The newspaper chains of the previous sculpture reminded me of how much we are shaped, informed and manipulated by the world, media and people around us. The headlines I cut from the paper were transformed several times, first when I read and projected my own interpretation onto them, then when I removed them from their original context, and again when I placed them alongside other cuttings to form a loose narrative. Once I’d turned them into links, they were curved and the words partially hidden so that only certain parts of the sentences could be seen, and what was seen varied depending on the position of the viewer. What was visible was transformed yet again by the personal interpretation of each of those viewers …. The only way the headlines or sentences could be seen and read in full was after the links had been broken away from each other and laid out flat on the table or wall.
This made me realise that no matter what face we think we are showing to the world, or what we believe we are communicating, no one can ever truly know or relate to the full story. What others see is profoundly influenced by their previous experiences, personality, beliefs, abilities, cultural background, education and so on.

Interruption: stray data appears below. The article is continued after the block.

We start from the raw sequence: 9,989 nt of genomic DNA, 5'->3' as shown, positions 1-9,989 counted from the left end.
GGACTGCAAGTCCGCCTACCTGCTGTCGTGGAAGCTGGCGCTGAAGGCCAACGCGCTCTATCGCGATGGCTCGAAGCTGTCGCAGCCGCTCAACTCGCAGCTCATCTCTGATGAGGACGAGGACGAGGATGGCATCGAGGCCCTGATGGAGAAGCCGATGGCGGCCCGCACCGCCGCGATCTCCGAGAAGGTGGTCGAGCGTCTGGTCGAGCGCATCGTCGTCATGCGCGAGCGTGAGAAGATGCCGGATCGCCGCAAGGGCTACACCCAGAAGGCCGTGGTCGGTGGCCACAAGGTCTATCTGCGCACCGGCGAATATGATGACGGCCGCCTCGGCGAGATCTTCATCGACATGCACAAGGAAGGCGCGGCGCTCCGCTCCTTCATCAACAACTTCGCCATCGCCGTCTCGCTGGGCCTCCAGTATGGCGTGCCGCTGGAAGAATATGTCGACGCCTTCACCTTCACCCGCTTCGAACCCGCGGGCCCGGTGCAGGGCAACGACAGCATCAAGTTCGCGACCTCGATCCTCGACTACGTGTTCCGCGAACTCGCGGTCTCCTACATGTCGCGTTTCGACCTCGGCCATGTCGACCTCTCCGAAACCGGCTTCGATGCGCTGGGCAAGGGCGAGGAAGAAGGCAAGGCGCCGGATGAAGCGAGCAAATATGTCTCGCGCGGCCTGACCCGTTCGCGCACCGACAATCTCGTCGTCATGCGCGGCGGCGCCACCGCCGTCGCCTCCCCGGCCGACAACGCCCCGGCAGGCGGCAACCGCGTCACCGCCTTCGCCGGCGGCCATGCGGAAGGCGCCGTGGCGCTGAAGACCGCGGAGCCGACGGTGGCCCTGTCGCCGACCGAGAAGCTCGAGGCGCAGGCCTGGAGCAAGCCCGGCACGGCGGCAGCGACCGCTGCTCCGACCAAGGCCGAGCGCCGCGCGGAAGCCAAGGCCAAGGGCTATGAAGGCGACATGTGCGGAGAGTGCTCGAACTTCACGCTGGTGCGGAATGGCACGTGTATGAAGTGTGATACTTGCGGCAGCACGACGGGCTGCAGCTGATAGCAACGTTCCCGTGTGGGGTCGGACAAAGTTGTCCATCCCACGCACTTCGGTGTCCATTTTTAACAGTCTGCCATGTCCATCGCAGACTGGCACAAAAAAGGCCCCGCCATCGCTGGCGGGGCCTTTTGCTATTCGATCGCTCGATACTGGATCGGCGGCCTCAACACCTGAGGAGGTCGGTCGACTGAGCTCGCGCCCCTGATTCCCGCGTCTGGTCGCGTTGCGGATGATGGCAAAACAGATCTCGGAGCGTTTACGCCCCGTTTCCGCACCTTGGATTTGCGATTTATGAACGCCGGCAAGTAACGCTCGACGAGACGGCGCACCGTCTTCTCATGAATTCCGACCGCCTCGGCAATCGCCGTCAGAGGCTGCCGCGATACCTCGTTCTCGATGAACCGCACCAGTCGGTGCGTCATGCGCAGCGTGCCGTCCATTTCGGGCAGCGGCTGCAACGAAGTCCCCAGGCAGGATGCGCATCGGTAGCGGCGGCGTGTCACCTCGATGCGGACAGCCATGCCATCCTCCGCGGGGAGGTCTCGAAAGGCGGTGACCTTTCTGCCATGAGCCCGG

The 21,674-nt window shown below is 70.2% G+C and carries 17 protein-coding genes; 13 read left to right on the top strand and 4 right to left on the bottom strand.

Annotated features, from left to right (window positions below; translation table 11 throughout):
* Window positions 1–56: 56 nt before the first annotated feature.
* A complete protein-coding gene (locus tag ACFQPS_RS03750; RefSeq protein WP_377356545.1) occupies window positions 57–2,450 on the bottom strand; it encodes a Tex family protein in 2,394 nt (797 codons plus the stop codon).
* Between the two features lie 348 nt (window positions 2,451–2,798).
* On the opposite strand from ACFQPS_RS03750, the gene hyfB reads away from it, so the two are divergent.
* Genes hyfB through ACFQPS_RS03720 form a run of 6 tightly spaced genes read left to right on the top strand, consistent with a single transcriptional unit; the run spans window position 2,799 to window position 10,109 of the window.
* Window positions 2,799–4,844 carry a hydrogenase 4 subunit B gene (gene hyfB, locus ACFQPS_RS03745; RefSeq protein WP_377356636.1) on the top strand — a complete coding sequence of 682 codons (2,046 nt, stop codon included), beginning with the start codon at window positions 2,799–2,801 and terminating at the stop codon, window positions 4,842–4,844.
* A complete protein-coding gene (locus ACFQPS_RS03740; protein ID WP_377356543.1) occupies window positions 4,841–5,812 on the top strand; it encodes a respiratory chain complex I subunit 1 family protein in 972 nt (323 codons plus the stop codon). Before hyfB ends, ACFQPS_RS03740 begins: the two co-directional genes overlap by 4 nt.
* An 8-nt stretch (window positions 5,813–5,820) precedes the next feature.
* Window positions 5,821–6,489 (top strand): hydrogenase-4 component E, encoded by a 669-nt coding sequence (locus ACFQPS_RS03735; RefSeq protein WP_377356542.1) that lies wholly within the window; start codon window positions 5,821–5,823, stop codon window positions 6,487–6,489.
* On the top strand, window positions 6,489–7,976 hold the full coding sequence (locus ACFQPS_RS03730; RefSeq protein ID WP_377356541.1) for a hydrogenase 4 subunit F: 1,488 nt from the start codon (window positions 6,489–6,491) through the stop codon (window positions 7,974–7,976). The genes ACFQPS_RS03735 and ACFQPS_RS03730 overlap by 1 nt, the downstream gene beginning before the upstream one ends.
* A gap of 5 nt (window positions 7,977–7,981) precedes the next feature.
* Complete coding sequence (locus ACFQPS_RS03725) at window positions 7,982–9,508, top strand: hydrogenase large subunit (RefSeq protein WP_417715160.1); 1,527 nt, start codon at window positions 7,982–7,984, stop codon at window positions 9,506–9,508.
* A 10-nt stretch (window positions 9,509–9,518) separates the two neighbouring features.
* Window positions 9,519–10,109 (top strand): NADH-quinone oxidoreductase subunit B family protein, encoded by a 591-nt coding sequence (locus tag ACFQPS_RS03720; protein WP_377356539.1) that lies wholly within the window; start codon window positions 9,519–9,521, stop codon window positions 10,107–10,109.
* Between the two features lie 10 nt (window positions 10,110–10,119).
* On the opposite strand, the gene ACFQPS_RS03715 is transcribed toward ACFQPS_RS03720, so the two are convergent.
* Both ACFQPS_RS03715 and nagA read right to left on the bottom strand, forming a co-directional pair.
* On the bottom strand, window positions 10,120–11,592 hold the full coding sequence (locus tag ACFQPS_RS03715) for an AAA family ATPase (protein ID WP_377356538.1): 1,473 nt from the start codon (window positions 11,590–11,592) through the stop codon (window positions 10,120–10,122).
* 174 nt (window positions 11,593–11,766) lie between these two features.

Sometimes, the only way to make sense of things is to separate each individual thought, idea, memory, sensation, from the rest of the background noise and lay it out in isolation. While it is true that we are the sum of all our parts, each of those parts takes on an entirely different meaning when viewed in relation to any or all of the others. Exploring one at a time has been an extremely enlightening experience for me.
From this reflection I formed the idea of using blank crossword puzzles to cover the Rubix cube, a challenge I had never been able to complete as a child, but I’d always found crosswords relatively easy and fun.